Strategic Giving and Investing in Women and Girls in Asia
By Liz McGuffee
As wealth is growing in Asia, so is philanthropic giving within the region. And yet, a recent report by the Lien Centre for Social Innovation (Singapore) revealed the seeming lack of focus of philanthropic capital towards gender equality (SDG 5).
The Lien Centre’s recent report, “Giving and Receiving, A Study of Barriers and Enablers in Asian Philanthropy”, examined trends in gender philanthropy across three Asian countries (China, India, and Indonesia) and identified growth opportunities for philanthropic entities across the region, including transnational approaches, strategic and collaborative giving, and talent and capacity building.
The Asia Gender Network (AGN), established in 2020 with the support of the Bill and Melinda Gates Foundation and powered by AVPN, is the first pan-Asian philanthropy network, established to mobilise capital to improve outcomes for women and girls in Asia.
A recent webinar co-hosted by Asia Gender Network, AVPN and LCSI brought the question into clear relief: How can we trigger more funding to empower women and girls in Asia?
During a wide-ranging conversation among thought leaders, Ann Putnam Marks (UNICEF East Asia Pacific Region), Nani Zulminarni (Ashoka Southeast Asia) and Renyung Ho (VP, Banyan Tree Holdings and Founding Member Asia Gender Network) explored what is needed to bring progress toward SDG 5 in Asia. Through the conversation, moderated by Patsian Low (AVPN), participants gained an understanding of the opportunities and challenges, were inspired and perhaps overwhelmed, but also left clear-eyed on the complexity of impacting gender equality in Asia.
Yet one takeaway became clear: strategic, collaborative philanthropy is needed to confront the myriad of issues that must be addressed to create equality for women in Asia. Here are some of the conclusions that came from the rich conversation.
Women are supporting women, and they work well together. As more women have control of capital (32% of global wealth is now controlled by women), they are supporting gender causes. As Ann Marks explained, “Women often donate based on their personal experiences,” such as challenges in school, the home, or in the corporate world. Women also seek partnership within a community of donors, and that shifts the nature of philanthropy from being a flow of capital from donor to organisation. “Today, our donors seek to collaborate, and to 'think with us'.” Deeper collaborations with donors can also lead toward broader collaborations across philanthropic entities, governments, and developmental organisations.
Lasting change will come with strategic and patient investment. Despite the pandemic setbacks just beginning to be understood, the deep, structural barriers that are holding women back need to be addressed, including the deeply patriarchal system in Asia. Although it may take generations to shift, investment in programmes for adolescent girls has a strong return on investment. A young woman who stays in school is more likely to have skills needed for employment, will have higher survival rates for her infants, and will make better health care decisions for her family. The full return on investment for a donation to a 12-year-old girl’s education may take two decades to realise, but it is clear that keeping her in school for 8 years – not just one – is the target. From a corporate giving perspective, Renyung Ho described how her organisation does just that, and seeks to approach philanthropy with a broader understanding of deploying financial assets and human capital, working toward capacity building that benefits the communities in which they work today, and the company’s employment pool ten years down the line.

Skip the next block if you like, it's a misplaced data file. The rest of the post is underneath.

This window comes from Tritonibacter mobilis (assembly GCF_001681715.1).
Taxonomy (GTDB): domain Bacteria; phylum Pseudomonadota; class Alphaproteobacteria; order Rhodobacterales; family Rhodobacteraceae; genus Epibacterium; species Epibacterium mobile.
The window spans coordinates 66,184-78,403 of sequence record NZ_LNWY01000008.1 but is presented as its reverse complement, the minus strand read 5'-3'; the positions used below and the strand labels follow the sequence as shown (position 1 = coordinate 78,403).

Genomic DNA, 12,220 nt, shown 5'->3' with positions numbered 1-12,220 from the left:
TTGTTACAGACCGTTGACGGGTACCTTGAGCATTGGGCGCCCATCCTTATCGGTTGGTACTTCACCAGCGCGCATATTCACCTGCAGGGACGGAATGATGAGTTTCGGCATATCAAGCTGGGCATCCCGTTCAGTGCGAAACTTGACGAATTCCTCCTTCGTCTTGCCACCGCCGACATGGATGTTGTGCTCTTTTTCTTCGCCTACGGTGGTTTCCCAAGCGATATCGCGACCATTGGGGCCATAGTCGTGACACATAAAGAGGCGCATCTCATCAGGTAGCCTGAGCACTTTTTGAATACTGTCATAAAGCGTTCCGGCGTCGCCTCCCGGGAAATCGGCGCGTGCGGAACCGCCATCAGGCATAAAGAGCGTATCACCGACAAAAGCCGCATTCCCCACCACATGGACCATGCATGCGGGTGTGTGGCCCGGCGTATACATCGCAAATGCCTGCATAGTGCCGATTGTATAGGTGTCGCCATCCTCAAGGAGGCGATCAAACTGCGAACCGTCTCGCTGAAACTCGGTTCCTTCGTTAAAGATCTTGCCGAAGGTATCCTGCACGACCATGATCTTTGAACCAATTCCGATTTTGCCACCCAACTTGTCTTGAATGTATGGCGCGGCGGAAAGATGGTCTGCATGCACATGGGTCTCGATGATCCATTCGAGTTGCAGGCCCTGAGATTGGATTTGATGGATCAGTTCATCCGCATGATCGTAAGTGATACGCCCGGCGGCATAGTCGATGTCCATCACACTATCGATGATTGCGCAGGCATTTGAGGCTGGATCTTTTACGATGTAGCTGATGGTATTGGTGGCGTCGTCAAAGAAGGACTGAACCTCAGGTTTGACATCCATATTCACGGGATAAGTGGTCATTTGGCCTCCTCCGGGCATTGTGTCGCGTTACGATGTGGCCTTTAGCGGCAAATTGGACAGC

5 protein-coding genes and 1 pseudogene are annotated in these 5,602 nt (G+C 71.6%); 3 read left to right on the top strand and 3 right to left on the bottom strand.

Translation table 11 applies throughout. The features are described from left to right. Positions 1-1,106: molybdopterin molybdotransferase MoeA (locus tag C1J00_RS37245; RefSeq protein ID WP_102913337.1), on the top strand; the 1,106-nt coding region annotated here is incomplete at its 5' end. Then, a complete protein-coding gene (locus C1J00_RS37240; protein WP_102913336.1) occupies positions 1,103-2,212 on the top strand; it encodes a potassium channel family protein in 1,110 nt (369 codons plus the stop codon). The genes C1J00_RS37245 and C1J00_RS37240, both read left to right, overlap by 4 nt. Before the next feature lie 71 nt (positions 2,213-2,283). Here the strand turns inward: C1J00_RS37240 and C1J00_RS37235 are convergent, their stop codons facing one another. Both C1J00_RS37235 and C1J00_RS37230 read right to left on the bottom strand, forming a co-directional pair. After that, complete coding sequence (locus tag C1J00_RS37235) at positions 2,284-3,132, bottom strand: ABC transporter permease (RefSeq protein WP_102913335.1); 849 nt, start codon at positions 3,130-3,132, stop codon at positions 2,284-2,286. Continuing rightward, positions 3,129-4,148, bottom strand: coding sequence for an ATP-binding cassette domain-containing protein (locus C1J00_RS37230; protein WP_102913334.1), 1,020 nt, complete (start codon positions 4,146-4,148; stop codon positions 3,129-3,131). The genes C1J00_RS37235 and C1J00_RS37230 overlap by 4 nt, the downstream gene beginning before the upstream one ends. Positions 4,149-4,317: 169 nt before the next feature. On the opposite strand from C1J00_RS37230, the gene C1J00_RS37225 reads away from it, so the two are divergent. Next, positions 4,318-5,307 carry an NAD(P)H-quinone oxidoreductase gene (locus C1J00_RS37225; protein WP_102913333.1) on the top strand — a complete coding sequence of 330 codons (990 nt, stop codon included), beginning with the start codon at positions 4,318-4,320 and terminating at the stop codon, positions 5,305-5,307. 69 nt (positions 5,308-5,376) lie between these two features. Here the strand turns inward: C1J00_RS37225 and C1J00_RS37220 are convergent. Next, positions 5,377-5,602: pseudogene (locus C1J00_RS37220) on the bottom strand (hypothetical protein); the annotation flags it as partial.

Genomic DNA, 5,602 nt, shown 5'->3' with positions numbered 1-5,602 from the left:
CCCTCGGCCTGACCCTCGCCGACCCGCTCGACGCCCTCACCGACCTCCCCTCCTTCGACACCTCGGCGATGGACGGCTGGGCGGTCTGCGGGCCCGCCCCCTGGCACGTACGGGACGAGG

Data and research is empowering. Data allows philanthropists to gain clarity about how to align their resources (both philanthropic and human capital) with their long-term goals. And for corporate donors, that can ensure sustainability in their giving. But data and research, when it is executed by the beneficiaries themselves, can also be empowering for the beneficiaries. Nani Zulminarni described Ashoka’s “Everyone a changemaker” philosophy, sharing the impact that community-driven change can have. “Research can be very powerful to help a poor community to look at their reality critically and understand that they are poor not because it is their destiny, but because of injustice.” And through the proliferation of smartphones, projects such as UNICEF’s U-Report also provide timely data while empowering the young women using the technology.
By the very intersectionality of gender issues, it is challenging. “When something is so pervasive, it can be invisible,” reflected Renyung Ho as the breakout groups came back together. Mobilising individuals to invest is also a challenge because the problems are so varied, diffused and systemic. Paralysis can easily set in when trying to choose the right approach or project.
But we can each do something – through our philanthropy, our relationships, and our strategic grant-making – to contribute to creating a greater awareness of inequalities. We invite you to learn more about the Asia Gender Network, AVPN, and the Lien Centre for Social Innovation. Then grab a friend and join us. There is good work to be done together – strategic, patient, collaborative, and challenging work – to mobilise capital for SDG 5 and bring gender equality to Asia.
For more information about the Asia Gender Network, please contact Patricia Mathias, Head – Gender program, AVPN (email@example.com)
Liz McGuffee has had the very good fortune of living and learning in four countries with her family, most recently for three years in Singapore. With thirty years of experience in fundraising, strategic management and communications, she has worked in education, global health, impact travel and gender justice.